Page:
Three Tree takes root in Statesboro

Jozsef Papp

For Philip Klayman, owner of Three Tree Coffee Roasters, one of the main reasons for moving to their current location on South Main Street was the construction of The Blue Mile. Originally, they weren’t looking to open a coffee shop, since they had a coffee roasting place by Mill Creek Park, but the location became available and the idea changed.

“It definitely factored into the decision as to why we choose this spot. We actually were not looking to do a coffee shop, so it wasn’t like we were shopping different locations, but when we saw this location, kind of gave us the idea to do the coffee shop,” Klayman said. “It didn’t hurt that it was on the Blue Mile. We definitely noticed that and we were excited about that. For us, I think we are motivated.”

Being part of The Blue Mile can have a positive impact on a business, but the businesses on the mile stretch on South Main Street can also have a positive and influential impact on the community and the overall success of The Blue Mile.

Impact on the Blue Mile

Jami Joyner, barista and wedding coordinator at Three Tree, has been involved with Three Tree since the beginning. She started out observing Klayman’s wife, Anna, roasting coffee and later became an intern for the shop. She feels that the success of businesses on The Blue Mile will allow it to grow and hopefully encourage business owners to open businesses along The Blue Mile.

Jami’s mother, Lisa Joyner, who is also a part owner, agrees with her daughter that The Blue Mile can have a big impact on the community and vice-versa, specially with college students at Georgia Southern. Lisa Joyner hopes that with the partnership between The Blue Mile and the university, it could improve the Statesboro economy.

“I like the fact that it starts from the [university]. I have lived in Statesboro before and both of my kids went to school here, so I have been here on and off and I don’t think we have ever done a good job of collaborating with the [university], so that is a great thing we can do as businesses,” Lisa Joyner said. “Not only partner with the local people, but they are also attracting college students. I think that makes a huge difference, it is a big piece of our economy.”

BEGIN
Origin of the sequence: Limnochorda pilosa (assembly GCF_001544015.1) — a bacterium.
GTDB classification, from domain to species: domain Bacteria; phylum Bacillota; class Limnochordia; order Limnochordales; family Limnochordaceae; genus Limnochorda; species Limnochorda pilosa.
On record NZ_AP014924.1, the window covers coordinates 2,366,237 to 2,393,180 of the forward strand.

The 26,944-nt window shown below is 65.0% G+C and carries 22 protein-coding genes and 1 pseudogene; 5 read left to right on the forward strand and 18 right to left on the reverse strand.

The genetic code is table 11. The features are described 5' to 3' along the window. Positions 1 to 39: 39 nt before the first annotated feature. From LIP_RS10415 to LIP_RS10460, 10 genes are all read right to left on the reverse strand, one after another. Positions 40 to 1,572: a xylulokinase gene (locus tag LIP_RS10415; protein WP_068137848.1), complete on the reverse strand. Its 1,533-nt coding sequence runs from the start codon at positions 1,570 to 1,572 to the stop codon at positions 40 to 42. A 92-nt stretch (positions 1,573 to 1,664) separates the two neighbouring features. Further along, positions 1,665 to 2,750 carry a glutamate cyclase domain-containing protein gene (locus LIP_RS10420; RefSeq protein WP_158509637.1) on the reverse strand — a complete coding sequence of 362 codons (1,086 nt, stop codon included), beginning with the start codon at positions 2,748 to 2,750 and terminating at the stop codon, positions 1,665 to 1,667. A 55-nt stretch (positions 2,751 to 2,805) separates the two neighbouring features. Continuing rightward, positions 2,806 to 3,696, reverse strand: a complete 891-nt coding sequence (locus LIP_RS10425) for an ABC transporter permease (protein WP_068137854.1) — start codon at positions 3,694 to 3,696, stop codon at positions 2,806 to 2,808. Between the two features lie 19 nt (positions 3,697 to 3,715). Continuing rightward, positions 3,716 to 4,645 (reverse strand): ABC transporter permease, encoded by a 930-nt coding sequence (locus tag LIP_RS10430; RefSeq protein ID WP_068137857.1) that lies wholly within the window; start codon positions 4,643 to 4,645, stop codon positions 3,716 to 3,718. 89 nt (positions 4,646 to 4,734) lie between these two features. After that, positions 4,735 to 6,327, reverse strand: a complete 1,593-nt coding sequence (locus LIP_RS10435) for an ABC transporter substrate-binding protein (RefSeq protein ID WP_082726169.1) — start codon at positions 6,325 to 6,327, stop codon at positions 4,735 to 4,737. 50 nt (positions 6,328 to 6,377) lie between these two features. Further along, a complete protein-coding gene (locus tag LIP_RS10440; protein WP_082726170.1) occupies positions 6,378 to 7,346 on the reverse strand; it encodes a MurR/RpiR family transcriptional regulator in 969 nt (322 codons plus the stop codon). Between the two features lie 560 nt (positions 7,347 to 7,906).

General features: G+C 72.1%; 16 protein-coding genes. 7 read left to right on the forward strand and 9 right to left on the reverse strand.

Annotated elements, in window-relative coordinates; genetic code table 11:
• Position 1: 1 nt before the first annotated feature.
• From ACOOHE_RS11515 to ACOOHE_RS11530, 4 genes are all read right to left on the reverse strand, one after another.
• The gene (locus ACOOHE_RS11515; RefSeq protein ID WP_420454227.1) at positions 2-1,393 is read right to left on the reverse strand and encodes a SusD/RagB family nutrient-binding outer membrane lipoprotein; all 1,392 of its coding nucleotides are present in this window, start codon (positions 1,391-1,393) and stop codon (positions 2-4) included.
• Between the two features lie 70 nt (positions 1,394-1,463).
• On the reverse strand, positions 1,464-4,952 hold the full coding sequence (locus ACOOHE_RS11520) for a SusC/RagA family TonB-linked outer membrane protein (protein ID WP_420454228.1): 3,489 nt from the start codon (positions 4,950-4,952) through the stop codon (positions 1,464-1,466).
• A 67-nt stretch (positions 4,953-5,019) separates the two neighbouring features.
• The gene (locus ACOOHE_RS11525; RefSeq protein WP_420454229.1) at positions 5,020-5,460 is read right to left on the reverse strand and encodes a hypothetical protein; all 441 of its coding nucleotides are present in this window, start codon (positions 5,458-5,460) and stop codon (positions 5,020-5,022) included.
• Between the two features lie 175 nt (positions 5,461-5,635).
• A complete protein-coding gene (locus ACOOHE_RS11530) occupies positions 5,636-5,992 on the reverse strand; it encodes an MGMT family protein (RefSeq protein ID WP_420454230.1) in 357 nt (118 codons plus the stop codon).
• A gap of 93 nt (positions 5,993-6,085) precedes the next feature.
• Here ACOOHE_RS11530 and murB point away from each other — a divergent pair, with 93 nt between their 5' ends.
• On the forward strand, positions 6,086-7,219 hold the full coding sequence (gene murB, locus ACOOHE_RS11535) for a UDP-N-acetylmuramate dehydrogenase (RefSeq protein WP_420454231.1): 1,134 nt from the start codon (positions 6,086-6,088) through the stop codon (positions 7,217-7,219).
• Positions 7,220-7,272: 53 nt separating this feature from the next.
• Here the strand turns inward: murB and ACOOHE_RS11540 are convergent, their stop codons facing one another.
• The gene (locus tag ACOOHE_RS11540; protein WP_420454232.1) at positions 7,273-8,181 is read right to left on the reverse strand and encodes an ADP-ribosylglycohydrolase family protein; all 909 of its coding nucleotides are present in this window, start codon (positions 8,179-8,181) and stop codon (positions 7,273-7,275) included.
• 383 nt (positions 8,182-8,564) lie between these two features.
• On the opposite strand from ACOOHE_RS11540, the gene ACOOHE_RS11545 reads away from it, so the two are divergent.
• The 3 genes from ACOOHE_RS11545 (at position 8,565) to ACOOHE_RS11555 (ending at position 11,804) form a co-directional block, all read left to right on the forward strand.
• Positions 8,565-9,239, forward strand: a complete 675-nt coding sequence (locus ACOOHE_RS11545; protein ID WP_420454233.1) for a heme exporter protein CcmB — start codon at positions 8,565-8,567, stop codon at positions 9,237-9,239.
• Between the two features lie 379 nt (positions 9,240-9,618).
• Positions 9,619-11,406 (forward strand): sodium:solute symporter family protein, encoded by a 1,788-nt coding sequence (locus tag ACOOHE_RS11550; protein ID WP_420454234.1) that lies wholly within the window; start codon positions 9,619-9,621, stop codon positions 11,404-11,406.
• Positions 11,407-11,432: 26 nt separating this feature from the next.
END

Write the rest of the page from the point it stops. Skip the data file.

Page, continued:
Klayman feels it’s important for local businesses like his to add value to the city and make it “an exciting quarter to walk down and get downtown”. Having lived in Athens, Klayman hopes that Downtown Statesboro becomes like Downtown Athens with a thriving downtown and a lot of community events.

“I think that is our hope that we can do our part to make that happen and as that happens it will be able to pay off for us as well,” Klayman said.

Impact on the community

Three Tree has a three fold mission: Empower our farmers, end human trafficking and engage our local community. There are different ways in which Three Tree meets their mission, with engaging the community being a big one.

The business hosts a variety of fundraisers and events to engage the community with their business through coffee. They collaborate with a variety of organizations to host different events, Lisa Joyner said.

Not only do they host different fundraisers, but they also try to be local in the different merchandise and products they purchase. For Klayman, that is what makes Three Tree stand out above other local shops and the national chains.

“I know that this community rallies around people that are from Statesboro and start a business in Statesboro. My wife is from here, she grew up here,” Klayman said. “I think that is what sets us apart, just the fact that we are local and people here want to support us.”

Customer/Business Relationship

Going into Three Tree feels like seeing family again, with it’s friendly environment and their great coffee, it has become a favorite for Statesboro locals and college students.

“I think I came in the first time my freshman year because I have heard a lot of good stuff about it,” Cassidy Curry, junior early childhood education major, said. “I love [the environment]. It is definitely one of my favorite coffee shops.”

Klayman, Lisa and Jami like the fact of creating a family environment and culture of getting to know their customers. Klayman feels that local business are one of the most important parts in a community.

“I think [local businesses] are huge. I think incredibly important. The culture of a city is defined by its local community,” Klayman said. “It is about what is local. It is about what the local people can offer and what this local community can offer.”